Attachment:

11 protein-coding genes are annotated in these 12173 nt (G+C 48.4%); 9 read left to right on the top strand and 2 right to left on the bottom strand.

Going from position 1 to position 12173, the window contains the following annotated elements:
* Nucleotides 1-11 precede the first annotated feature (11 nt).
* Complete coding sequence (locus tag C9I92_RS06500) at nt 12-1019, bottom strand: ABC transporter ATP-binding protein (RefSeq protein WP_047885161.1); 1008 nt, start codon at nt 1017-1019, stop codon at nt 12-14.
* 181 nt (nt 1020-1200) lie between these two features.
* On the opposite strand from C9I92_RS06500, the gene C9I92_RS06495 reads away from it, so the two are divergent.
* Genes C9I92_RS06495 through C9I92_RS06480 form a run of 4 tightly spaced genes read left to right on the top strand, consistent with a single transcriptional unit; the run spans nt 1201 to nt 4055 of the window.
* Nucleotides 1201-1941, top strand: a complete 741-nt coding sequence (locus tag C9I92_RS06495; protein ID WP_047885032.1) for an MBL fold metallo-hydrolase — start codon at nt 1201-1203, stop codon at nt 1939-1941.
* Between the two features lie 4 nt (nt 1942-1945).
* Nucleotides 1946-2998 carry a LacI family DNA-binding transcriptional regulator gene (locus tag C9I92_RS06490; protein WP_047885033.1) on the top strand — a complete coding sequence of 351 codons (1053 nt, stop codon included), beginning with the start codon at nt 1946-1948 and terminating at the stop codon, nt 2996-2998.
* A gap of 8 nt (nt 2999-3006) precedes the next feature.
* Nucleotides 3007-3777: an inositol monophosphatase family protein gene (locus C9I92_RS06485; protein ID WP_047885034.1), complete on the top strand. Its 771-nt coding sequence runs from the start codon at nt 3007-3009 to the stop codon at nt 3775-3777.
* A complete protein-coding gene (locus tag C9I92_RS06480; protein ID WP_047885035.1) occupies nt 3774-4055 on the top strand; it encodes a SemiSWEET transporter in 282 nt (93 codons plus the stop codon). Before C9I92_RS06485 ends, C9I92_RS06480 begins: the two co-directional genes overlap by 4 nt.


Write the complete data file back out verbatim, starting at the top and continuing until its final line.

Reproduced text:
11 protein-coding genes are annotated in these 12173 nt (G+C 48.4%); 9 read left to right on the top strand and 2 right to left on the bottom strand.

Going from position 1 to position 12173, the window contains the following annotated elements:
* Nucleotides 1-11 precede the first annotated feature (11 nt).
* Complete coding sequence (locus tag C9I92_RS06500) at nt 12-1019, bottom strand: ABC transporter ATP-binding protein (RefSeq protein WP_047885161.1); 1008 nt, start codon at nt 1017-1019, stop codon at nt 12-14.
* 181 nt (nt 1020-1200) lie between these two features.
* On the opposite strand from C9I92_RS06500, the gene C9I92_RS06495 reads away from it, so the two are divergent.
* Genes C9I92_RS06495 through C9I92_RS06480 form a run of 4 tightly spaced genes read left to right on the top strand, consistent with a single transcriptional unit; the run spans nt 1201 to nt 4055 of the window.
* Nucleotides 1201-1941, top strand: a complete 741-nt coding sequence (locus tag C9I92_RS06495; protein ID WP_047885032.1) for an MBL fold metallo-hydrolase — start codon at nt 1201-1203, stop codon at nt 1939-1941.
* Between the two features lie 4 nt (nt 1942-1945).
* Nucleotides 1946-2998 carry a LacI family DNA-binding transcriptional regulator gene (locus tag C9I92_RS06490; protein WP_047885033.1) on the top strand — a complete coding sequence of 351 codons (1053 nt, stop codon included), beginning with the start codon at nt 1946-1948 and terminating at the stop codon, nt 2996-2998.
* A gap of 8 nt (nt 2999-3006) precedes the next feature.
* Nucleotides 3007-3777: an inositol monophosphatase family protein gene (locus C9I92_RS06485; protein ID WP_047885034.1), complete on the top strand. Its 771-nt coding sequence runs from the start codon at nt 3007-3009 to the stop codon at nt 3775-3777.
* A complete protein-coding gene (locus tag C9I92_RS06480; protein ID WP_047885035.1) occupies nt 3774-4055 on the top strand; it encodes a SemiSWEET transporter in 282 nt (93 codons plus the stop codon). Before C9I92_RS06485 ends, C9I92_RS06480 begins: the two co-directional genes overlap by 4 nt.